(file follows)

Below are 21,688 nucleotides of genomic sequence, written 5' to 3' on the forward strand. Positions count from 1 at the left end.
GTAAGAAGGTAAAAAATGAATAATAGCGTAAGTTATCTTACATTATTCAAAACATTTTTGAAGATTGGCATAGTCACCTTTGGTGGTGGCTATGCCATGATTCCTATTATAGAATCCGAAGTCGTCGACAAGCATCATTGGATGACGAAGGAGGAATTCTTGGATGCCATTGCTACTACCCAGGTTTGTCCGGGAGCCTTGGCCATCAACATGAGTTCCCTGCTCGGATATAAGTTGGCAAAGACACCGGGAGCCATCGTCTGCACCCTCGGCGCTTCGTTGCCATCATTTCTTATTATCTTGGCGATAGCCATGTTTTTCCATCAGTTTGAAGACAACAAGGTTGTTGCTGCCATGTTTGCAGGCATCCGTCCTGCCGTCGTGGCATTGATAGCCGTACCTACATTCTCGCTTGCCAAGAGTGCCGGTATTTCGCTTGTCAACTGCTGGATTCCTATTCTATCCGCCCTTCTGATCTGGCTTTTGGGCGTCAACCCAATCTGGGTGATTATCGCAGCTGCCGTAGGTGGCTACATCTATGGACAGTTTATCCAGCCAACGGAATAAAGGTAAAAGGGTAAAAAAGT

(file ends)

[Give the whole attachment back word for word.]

Below are 21,688 nucleotides of genomic sequence, written 5' to 3' on the forward strand. Positions count from 1 at the left end.
GTAAGAAGGTAAAAAATGAATAATAGCGTAAGTTATCTTACATTATTCAAAACATTTTTGAAGATTGGCATAGTCACCTTTGGTGGTGGCTATGCCATGATTCCTATTATAGAATCCGAAGTCGTCGACAAGCATCATTGGATGACGAAGGAGGAATTCTTGGATGCCATTGCTACTACCCAGGTTTGTCCGGGAGCCTTGGCCATCAACATGAGTTCCCTGCTCGGATATAAGTTGGCAAAGACACCGGGAGCCATCGTCTGCACCCTCGGCGCTTCGTTGCCATCATTTCTTATTATCTTGGCGATAGCCATGTTTTTCCATCAGTTTGAAGACAACAAGGTTGTTGCTGCCATGTTTGCAGGCATCCGTCCTGCCGTCGTGGCATTGATAGCCGTACCTACATTCTCGCTTGCCAAGAGTGCCGGTATTTCGCTTGTCAACTGCTGGATTCCTATTCTATCCGCCCTTCTGATCTGGCTTTTGGGCGTCAACCCAATCTGGGTGATTATCGCAGCTGCCGTAGGTGGCTACATCTATGGACAGTTTATCCAGCCAACGGAATAAAGGTAAAAGGGTAAAAAAGT